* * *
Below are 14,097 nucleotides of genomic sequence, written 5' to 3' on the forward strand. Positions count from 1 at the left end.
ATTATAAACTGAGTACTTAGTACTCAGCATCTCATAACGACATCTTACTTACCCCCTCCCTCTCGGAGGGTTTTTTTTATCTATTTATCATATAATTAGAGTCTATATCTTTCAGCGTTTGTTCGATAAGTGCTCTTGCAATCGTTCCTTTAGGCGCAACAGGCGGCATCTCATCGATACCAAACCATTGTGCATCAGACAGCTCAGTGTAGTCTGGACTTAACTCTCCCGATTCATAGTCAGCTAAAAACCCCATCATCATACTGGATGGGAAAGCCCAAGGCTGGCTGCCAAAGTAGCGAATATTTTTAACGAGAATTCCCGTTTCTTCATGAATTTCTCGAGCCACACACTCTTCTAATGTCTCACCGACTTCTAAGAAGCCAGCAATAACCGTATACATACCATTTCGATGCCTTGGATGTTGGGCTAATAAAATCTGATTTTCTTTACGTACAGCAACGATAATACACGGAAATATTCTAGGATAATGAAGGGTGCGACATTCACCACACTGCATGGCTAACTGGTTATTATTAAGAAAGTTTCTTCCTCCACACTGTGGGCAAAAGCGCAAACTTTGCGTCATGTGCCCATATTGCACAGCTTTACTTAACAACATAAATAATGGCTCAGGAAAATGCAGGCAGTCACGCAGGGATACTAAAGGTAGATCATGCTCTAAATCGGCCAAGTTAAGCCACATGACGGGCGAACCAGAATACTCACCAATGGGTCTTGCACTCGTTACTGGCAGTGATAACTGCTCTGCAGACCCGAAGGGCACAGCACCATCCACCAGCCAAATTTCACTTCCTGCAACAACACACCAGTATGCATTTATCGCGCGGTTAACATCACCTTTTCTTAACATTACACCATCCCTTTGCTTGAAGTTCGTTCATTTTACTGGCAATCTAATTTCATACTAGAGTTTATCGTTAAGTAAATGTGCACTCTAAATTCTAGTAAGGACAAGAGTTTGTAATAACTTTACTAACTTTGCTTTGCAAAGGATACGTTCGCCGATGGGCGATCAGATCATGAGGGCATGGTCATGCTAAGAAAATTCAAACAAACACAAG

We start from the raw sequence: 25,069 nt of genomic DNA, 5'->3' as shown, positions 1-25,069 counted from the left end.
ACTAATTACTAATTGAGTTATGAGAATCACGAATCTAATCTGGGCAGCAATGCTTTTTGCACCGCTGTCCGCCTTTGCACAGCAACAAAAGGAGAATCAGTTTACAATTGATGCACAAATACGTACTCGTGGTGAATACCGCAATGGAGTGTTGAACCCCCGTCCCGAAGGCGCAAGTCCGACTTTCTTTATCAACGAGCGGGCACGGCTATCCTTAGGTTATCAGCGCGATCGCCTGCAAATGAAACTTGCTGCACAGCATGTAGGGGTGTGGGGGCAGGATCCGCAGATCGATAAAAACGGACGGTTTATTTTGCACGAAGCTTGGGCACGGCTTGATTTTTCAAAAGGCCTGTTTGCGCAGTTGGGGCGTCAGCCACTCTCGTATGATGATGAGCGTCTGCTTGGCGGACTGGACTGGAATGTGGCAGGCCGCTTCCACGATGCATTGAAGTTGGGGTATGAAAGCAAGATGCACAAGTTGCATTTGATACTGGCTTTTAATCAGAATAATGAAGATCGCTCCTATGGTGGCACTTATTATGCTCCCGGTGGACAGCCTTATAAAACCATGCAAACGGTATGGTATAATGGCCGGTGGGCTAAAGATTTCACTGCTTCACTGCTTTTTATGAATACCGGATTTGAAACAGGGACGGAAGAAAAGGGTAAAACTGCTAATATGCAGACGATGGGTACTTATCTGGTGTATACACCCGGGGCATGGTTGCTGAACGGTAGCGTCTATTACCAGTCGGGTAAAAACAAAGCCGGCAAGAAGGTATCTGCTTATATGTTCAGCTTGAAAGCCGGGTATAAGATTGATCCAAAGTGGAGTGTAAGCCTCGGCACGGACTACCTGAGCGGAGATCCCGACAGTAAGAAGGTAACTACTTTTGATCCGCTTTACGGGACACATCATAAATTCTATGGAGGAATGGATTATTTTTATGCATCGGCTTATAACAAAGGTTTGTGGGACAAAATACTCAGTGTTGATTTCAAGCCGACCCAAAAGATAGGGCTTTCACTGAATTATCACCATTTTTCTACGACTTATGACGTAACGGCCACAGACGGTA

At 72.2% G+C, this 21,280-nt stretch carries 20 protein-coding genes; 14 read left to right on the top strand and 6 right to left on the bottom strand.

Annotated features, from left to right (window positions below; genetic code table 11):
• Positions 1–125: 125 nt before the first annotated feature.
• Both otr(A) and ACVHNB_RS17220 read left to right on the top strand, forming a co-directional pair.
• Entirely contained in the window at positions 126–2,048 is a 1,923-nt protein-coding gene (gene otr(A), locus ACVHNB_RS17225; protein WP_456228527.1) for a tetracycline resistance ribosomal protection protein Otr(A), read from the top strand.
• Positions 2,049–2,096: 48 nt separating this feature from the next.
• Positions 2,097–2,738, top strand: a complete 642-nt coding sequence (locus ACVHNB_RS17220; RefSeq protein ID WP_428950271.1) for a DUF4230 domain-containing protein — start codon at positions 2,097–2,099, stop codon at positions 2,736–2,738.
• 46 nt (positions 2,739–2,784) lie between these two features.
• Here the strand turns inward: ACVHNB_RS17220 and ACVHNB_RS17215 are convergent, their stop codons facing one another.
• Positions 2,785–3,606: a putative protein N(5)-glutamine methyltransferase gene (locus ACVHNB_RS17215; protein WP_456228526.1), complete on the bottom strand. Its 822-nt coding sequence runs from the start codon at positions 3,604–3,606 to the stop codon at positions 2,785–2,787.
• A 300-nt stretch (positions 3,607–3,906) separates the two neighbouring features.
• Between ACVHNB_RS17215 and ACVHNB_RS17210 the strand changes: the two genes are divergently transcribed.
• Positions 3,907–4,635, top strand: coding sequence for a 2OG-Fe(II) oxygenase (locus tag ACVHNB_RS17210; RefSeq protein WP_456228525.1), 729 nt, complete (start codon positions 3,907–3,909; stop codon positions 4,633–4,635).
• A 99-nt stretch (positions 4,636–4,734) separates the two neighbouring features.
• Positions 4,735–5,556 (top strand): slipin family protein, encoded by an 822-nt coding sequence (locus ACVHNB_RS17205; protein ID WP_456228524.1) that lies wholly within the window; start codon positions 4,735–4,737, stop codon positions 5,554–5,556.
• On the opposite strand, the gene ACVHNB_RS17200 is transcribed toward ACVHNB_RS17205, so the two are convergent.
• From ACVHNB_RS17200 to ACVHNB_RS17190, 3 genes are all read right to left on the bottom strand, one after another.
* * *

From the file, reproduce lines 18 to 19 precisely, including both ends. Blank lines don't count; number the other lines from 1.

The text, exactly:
• A 99-nt stretch (positions 4,636–4,734) separates the two neighbouring features.
• Positions 4,735–5,556 (top strand): slipin family protein, encoded by an 822-nt coding sequence (locus ACVHNB_RS17205; protein ID WP_456228524.1) that lies wholly within the window; start codon positions 4,735–4,737, stop codon positions 5,554–5,556.